Sharply cropped horizontally, the composition includes only the front edge of the stage and a small portion of a yellow curtain. The main focus is on the self-contained figure sitting alone among empty seats. While it is known that Hopper's wife insisted on modeling for all of her husband's female figures, she suggests in notes left in her record book that Intermission is more of a psychological portrait rather than a straightforward representation of herself. Hopper explained during an interview that he thought of the sensibly dressed woman in the painting as "Nora," and that she was an "egghead." In her notes, Josephine Hopper writes: "Nothing of the comfortably bleak [is] lost on the highly conscious 'Nora,' with strong, long hands." She further describes her as "not the kind to slip [her] feet out of the long, reasonably high heeled pumps" and "an efficient secretary or priced chatelaine of [a] big house."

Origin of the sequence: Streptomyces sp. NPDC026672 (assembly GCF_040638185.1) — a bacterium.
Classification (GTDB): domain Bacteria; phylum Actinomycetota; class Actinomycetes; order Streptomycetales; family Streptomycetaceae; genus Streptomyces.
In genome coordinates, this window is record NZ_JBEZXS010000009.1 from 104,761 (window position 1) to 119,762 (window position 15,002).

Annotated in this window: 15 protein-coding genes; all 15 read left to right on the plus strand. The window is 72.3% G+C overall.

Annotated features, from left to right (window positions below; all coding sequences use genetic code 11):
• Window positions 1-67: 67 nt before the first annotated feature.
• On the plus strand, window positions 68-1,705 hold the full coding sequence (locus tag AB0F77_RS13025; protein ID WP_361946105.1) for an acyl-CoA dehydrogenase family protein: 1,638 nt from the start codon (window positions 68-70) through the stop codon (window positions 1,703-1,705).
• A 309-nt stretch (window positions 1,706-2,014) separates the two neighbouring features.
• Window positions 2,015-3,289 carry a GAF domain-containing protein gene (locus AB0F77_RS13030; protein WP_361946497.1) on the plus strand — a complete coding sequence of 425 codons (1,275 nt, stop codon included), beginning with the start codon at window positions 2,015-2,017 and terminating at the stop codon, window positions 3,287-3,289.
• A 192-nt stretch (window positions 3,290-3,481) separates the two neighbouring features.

Perfectly exemplifying one of Hopper's signature subjects, Intermission also reveals the artist's use of lighting and tonalities to convey a cool yet intimate portrait of isolation. Underneath a shadow that follows the molding along the wall, the figure sits with her face partially highlighted by the falling light. Hopper was known to thin his paints in his later works—here the green armchairs of the auditorium fade from bright green to a bluish grey, giving them a sketchlike, landscape quality. Overall, the painting is luminous with glowing color and a highly abstract background, which is a field of loose brushwork that gives the painting an extremely contemporary style and feel.